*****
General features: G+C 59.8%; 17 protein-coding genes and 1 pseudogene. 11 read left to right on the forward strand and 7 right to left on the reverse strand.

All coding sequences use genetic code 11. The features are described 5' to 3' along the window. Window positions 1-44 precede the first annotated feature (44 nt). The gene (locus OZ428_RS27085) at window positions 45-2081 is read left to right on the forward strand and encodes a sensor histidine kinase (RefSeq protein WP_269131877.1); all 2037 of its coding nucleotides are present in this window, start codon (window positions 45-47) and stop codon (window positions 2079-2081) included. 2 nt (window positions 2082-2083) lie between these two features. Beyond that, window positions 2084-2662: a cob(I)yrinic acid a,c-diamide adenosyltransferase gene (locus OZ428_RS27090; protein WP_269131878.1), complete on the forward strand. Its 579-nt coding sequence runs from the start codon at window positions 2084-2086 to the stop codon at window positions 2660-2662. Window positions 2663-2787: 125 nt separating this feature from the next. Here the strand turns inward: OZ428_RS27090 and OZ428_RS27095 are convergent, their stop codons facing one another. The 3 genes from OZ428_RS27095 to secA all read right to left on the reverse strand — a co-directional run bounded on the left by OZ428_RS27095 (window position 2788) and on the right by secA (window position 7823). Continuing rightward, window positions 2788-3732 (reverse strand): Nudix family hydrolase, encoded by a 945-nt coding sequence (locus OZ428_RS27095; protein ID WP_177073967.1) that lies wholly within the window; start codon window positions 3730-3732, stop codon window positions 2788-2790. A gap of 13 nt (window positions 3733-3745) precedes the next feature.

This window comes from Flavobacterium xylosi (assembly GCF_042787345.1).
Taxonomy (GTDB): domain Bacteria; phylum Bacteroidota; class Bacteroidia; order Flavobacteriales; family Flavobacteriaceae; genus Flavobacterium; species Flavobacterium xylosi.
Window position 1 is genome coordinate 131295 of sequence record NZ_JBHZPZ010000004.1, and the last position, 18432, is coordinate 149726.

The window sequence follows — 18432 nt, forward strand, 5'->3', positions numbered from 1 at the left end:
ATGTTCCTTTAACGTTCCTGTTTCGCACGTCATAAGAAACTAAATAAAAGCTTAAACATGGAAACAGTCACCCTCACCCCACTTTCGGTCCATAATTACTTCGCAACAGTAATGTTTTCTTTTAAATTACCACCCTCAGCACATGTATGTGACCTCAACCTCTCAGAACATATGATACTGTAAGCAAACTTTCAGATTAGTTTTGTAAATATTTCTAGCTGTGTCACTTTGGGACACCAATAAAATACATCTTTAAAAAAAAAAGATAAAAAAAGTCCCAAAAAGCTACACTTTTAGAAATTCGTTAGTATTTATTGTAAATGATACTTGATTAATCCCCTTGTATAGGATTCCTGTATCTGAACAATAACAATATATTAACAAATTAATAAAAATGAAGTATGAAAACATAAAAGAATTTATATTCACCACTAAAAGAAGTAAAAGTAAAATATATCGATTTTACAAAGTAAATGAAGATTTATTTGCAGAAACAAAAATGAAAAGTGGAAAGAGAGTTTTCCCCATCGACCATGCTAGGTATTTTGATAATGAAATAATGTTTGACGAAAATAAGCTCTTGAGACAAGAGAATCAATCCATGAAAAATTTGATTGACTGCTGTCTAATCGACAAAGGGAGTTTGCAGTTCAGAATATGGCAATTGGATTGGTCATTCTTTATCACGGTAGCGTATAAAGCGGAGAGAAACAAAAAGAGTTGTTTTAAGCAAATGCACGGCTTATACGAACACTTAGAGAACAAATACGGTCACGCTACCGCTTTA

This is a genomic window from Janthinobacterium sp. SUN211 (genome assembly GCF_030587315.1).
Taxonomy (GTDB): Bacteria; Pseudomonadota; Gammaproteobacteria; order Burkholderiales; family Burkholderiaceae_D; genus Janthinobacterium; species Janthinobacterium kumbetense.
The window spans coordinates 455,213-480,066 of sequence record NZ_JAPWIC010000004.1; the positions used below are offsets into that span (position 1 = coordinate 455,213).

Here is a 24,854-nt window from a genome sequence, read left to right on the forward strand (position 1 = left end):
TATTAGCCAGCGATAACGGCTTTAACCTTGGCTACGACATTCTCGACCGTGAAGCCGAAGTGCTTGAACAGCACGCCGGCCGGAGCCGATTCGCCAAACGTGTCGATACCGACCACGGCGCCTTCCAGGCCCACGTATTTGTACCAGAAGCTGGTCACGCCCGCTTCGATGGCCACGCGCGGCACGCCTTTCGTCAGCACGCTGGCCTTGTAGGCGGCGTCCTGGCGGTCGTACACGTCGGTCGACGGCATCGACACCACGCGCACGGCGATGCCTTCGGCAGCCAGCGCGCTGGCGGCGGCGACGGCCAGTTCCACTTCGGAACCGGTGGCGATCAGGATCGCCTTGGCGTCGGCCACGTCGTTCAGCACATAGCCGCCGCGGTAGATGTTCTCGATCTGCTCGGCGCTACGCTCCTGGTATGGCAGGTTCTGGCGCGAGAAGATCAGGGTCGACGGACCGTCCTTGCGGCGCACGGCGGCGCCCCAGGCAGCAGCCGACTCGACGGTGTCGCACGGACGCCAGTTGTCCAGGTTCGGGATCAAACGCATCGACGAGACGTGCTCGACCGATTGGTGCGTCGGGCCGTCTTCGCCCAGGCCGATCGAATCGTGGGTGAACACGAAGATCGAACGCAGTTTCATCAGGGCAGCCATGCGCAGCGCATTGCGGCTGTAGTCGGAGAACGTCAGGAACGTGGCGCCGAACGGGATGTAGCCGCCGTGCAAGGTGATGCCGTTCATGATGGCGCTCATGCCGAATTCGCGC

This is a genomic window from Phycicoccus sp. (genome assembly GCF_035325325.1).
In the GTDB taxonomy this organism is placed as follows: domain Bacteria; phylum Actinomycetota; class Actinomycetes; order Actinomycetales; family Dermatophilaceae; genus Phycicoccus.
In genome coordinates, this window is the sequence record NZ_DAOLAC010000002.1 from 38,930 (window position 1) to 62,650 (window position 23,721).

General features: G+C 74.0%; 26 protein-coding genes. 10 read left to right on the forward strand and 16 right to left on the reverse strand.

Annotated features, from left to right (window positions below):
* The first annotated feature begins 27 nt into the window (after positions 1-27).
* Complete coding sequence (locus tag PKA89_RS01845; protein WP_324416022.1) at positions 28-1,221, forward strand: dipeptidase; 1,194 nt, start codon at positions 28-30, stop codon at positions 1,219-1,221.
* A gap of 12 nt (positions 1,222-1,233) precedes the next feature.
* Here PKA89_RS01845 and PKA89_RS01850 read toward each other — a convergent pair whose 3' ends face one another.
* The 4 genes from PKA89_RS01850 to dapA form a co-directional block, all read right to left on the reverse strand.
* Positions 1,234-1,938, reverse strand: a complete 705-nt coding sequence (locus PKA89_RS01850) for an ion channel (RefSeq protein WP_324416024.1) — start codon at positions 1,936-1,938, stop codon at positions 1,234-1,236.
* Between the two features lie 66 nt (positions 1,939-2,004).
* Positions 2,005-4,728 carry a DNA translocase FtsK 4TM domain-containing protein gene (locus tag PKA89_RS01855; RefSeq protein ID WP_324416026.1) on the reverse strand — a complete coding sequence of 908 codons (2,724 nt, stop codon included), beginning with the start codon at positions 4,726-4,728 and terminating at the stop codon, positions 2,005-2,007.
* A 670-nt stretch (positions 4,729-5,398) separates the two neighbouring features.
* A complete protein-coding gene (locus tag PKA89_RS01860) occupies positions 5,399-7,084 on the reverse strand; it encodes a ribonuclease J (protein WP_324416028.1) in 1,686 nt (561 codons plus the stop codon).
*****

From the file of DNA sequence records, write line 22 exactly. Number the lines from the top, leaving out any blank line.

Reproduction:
* The 4 genes from PKA89_RS01850 to dapA form a co-directional block, all read right to left on the reverse strand.